If you take beauty from some of the smaller and perhaps fleetingly accepted Premier League details much like myself, you will be familiar with the fact that league regulations designate seven substitutes on a match day; a two person advance on the number of players retired after the culmination of the 2007/8 campaign. More spaces on team coaches have been filled in the years since with the aim of giving managers more of a choice to reactively call upon given the matches incidences.
However, the nation’s Football League put the ‘number of substitutes’ debate to a vote in the summer and the majority favoured a reversion back to naming five players on the bench and was the rationale agreed upon for this 2011/12 campaign. With a host of clubs in England’s next respective tiers struggling to fund large squads, and easily naming seven different subs a week, financial fair play reasons were also mooted in the reasons for opting for the reversion. Football League clubs still have to name seven subs for FA Cup and Carling Cup matches but are allowed five as devised by the Football League in the Johnstone’s Paint Trophy.
Nevertheless, the more asset-rich Premier League understandably maintains the seven substitute stance. More funds may be available for back-up talent, but you can’t help get the feeling that it is so much easier to get into a squad these days and that the modern-day ‘benchwarmer’ is a role fulfilled by many an unused player.
As we all know, the Premier League adopts the ‘home-grown’ talent ideology nowadays and in a 25-man squad, at the end of each transfer window there has to be at least eight players, foreign or not who have been affiliated to the FA for three seasons prior to their 21st birthday. Understandably, this was brought into operation to safeguard the passage of more youthful products into the first team selections of clubs to help the national team.
However, there are still a number of players who seem to be used simply ‘for show’ and there is not always a place on the bench for the clubs more youthful talent (the idea wasn’t it?). Take the two North London clubs. Tottenham fans are still baffled by the retention of Giovani Dos Santos who has failed to live up to the heights predicted for him since his move from Barcelona in 2008. This season he has made five unused substitutes appearances in the league and in the other five appearances he has entered the field of play, he has only reached a minute combined total of 66 minutes in playing time.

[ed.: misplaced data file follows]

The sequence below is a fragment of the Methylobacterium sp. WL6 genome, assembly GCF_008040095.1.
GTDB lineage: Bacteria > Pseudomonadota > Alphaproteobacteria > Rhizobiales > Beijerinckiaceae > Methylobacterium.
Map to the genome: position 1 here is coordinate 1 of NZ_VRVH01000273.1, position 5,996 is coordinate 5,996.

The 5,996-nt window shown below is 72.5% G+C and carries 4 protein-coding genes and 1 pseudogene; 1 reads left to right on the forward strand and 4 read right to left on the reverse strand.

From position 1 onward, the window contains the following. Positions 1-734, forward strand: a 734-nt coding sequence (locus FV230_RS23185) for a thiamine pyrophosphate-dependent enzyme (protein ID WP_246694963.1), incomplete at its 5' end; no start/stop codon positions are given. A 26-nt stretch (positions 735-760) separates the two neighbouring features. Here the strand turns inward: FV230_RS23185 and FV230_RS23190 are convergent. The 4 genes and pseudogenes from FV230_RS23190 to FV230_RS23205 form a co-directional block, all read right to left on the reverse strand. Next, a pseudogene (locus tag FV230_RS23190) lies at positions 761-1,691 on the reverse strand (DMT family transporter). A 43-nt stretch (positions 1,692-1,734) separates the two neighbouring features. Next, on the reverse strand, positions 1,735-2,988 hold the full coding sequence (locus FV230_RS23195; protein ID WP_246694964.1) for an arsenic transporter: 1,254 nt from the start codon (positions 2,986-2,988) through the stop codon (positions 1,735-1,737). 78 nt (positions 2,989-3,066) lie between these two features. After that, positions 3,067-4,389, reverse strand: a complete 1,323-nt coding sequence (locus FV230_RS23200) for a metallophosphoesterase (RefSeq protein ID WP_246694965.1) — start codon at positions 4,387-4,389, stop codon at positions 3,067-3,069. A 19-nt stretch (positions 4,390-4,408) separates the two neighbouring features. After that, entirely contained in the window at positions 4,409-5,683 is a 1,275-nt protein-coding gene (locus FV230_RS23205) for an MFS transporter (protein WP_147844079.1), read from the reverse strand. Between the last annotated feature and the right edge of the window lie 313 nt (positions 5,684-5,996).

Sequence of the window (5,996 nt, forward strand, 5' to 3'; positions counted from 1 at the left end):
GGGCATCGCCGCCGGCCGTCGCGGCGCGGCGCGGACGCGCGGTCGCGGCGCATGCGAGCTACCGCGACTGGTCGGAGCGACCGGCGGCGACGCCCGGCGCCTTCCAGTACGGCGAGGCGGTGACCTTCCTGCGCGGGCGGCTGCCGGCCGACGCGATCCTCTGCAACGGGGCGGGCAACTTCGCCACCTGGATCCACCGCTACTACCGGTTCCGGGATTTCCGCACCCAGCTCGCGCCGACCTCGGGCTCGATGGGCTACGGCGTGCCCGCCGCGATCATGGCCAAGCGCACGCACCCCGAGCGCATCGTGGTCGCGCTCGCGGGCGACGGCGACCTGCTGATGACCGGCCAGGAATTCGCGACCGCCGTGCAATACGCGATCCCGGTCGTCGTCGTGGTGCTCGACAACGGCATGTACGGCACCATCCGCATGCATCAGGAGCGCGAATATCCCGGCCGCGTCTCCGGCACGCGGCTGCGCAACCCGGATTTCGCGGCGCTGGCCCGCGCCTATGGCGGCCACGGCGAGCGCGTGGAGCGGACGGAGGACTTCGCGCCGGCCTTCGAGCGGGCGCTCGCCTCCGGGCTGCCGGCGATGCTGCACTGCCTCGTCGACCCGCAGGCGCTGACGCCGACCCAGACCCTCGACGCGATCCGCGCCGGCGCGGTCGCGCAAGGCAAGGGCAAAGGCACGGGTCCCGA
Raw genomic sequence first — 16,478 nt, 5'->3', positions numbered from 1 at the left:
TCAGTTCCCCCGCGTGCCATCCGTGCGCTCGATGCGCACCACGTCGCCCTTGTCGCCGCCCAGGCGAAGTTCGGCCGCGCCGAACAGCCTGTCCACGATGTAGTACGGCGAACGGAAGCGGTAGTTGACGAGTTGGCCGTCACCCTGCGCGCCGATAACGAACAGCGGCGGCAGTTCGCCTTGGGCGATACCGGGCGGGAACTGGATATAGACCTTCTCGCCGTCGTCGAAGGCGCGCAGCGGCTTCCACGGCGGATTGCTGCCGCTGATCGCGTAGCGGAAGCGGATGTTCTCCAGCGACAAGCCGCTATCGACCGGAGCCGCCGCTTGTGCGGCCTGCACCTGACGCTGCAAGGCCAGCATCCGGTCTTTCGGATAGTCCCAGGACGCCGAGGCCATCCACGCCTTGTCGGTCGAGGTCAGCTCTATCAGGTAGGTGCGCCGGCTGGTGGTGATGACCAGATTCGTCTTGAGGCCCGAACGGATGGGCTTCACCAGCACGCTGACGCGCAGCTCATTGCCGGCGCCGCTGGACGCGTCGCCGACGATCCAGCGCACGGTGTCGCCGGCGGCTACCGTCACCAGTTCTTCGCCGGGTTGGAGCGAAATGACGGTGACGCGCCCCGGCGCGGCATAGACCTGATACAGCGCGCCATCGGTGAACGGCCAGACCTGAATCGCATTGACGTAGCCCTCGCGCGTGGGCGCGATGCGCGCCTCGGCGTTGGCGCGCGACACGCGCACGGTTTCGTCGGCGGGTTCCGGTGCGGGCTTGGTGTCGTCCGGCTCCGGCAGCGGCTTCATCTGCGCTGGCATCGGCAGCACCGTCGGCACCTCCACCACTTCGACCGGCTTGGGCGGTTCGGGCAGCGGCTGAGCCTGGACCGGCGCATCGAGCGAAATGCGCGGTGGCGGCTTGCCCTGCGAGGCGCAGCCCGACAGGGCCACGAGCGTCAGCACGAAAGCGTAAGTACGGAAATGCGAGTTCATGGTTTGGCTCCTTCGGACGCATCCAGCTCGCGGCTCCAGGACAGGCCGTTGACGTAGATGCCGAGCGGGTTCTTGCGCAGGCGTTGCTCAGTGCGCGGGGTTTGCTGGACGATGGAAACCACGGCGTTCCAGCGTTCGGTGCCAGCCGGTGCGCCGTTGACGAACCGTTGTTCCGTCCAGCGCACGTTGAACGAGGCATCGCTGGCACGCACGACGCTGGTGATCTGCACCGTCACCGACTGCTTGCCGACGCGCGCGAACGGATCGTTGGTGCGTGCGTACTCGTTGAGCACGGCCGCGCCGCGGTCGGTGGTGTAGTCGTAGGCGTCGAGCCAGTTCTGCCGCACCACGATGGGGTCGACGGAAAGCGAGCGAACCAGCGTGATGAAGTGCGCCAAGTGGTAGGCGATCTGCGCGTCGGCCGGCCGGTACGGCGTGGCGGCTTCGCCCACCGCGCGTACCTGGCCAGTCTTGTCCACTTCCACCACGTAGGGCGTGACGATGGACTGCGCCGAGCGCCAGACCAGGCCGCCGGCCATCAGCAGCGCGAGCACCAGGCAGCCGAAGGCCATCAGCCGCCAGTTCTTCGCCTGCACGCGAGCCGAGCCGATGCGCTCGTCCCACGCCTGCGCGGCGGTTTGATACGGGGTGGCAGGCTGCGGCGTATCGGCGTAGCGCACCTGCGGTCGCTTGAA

Similarly employed and fleetingly called upon despite full fitness is Arsenal’s summer signing Park Chu Young. The Korean international captain has even more league unused substitutes appearances totalling ten and has astonishingly just seven minutes playing time; against Manchester United, since his summer move from Monaco. Both players continue to be a firm fixture in their national team set up despite a distinct lack of playing time however.
We must comprehend that Arsenal and Tottenham have bigger and more competitive squads than most but doesn’t it make a mockery of the clubs initial PR speeches when they predict a good future for players whom they rarely go on to deploy?
Back in August last year, Arsene Wenger said of Park’s signature
‘We are delighted to have signed Ju. He will add true quality to our attacking forces and will be a valuable addition to our squad’.
If valuable means keeping the bench warm in the eyes of Wenger, the Korean is certainly doing his job, but in all seriousness highlights the modern pattern that there is a specific breed of ‘cup players’.
Other arguable examples in the league include Rafik Halliche, Romelu Lukaku, James McFadden, Sebastian Coates, Albert Crusat and Rob Hulse and these types do little but wear a high-vis and parade the touchline, whereby the league hoped many younger talents would gain these supposedly vacant extra two slots. Yes, the likes of Raheem Sterling, Paul Pogba, Cameron Lancaster and Sam Hutchinson may have been spotted on Premier League benches this season but it is still at far too infrequent intervals with the selection of more experienced ‘benchwarmers’ still taking precedence.
If The Premier League followed the Football League’s stance in reverting back to five substitutes, not only would clubs reduce their wage bill as fringe players would be fed up at an even lesser role, but it would be that much more competitive to get into a match day squad and questions of self-motivation and self-desire would be raised for the manager to reward good character, instead of simply selecting those players seemingly just ‘for show’.
What do you think, are seven substitutes a good thing? Who is your benchwarmer at your club? Follow me @ http://twitter.com/Taylor_Will1989
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